Review – Building Hypermedia APIs with HTML 5 and Node

I rarely review books however the past few years there’s a few gems I’ve found in my REST travels that I have felt compelled to review. Mike Amundsen’s new book on hypermedia is one such work.

Note: This review is a slightly modified version of what I posted at Amazon.com.

If you are a hypermedia developer you should read this book. If you are building web apis to reach multiple devices then you should read this book. If you are building web apis that will be around for a long time and evolve over many versions, then read this book. Hypermedia systems have been around since the dawn of the web, however they have mainly been HTML pages offered up to a browser agent. It is extremely rare that you see the usage of hypermedia in web apis / machine to machine scenarios.

Hypermedia is basically a black art that very few folks actually understand. I experienced this first hand when I was the PM for WCF Web API as hypermedia was something that we wanted to be able to support. I immediately discovered that there was very little literature on the concept, there was no definitive reference to turn to. The guidance was mainly spread through a set of articles and through thousands of mail threads. Mike is one of the few who actually gets it having many years of experience building such systems. He is one of the foremost experts on the topic. Just head to his blog or the REST discussion list and you’ll see this is the case.

This book is important because with it Mike lifts the veil of mystery of how to build such systems, taking it from a black art to something broadly available to developers. Mike goes into depth defining what hypermedia is and the different ways it can manifest itself. He describes the different types of hypermedia controls and how best to use them. Mike also pays particular attention to using hypermedia in javascript agents running in the browser, something that is extremely relevant today considering the rise of rich ajax style applications using frameworks like jQuery and extjs. The book is not a book of theory, from start to finish it uses real world examples to illustrate the concepts.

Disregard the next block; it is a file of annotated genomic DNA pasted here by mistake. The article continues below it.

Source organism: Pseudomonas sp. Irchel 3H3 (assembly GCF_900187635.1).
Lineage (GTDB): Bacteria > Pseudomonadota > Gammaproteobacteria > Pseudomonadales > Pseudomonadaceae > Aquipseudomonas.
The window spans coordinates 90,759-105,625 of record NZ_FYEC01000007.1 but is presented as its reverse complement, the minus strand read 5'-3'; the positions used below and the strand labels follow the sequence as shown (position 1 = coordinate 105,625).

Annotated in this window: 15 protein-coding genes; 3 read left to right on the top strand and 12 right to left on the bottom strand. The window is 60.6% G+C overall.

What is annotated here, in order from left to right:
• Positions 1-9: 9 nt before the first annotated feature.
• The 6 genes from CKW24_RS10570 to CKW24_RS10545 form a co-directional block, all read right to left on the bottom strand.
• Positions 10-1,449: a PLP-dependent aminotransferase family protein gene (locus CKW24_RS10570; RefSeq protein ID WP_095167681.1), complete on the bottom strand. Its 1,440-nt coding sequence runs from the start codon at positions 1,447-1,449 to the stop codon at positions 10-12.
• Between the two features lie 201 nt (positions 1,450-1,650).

The one thing I would have liked to have seen Mike elaborate on a bit more was why hypermedia itself was important. Throughout the book it does become more self-evident however for one who doesn’t understand what it is I felt that the book could have laid more of a foundation / done a bit more selling on the value. Mike does plenty of that in his blog though.

If you are building RESTful systems particularly in node (though the guidance is general applicable) then I highly recommend this book.

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  • Steven Suing

    I agree with this review. The one thing to know when reading this book is that you need to understand REST principles first because it dives right into Hypermedia types.

  • Andrew Webb

    Good review.  4 stars on Amazon seems appropriate.  For those uninterested in using HTML 5 as their representation format, worry not: there are chapters on XML and JSON as well.  Not sure why HTML 5 was picked out in the title.  The book’s ‘maze’ XML-based media type and ‘collections’ JSON-based media type will be familiar to visitors to Mike’s blog.

    One thing I found really interesting was that all the code examples (client and server) are given in one language: JavaScript.  This is possible because of JS in the browser (of course) and because of the use of Node, both on the client (CLI apps) and the server.  No more having code examples in a mish-mash of C#, VB.NET, Java, Ruby.  I like it.  Plus it was good seeing Node in action, which helped to explain its appeal.

    I mean to write my own review on amazon.co.uk, but I can’t read more than a few pages without having to stop and take notes furiously… ideas for my own hypermedia API.  So progress through the book is slow.

    Yes: strongly recommended.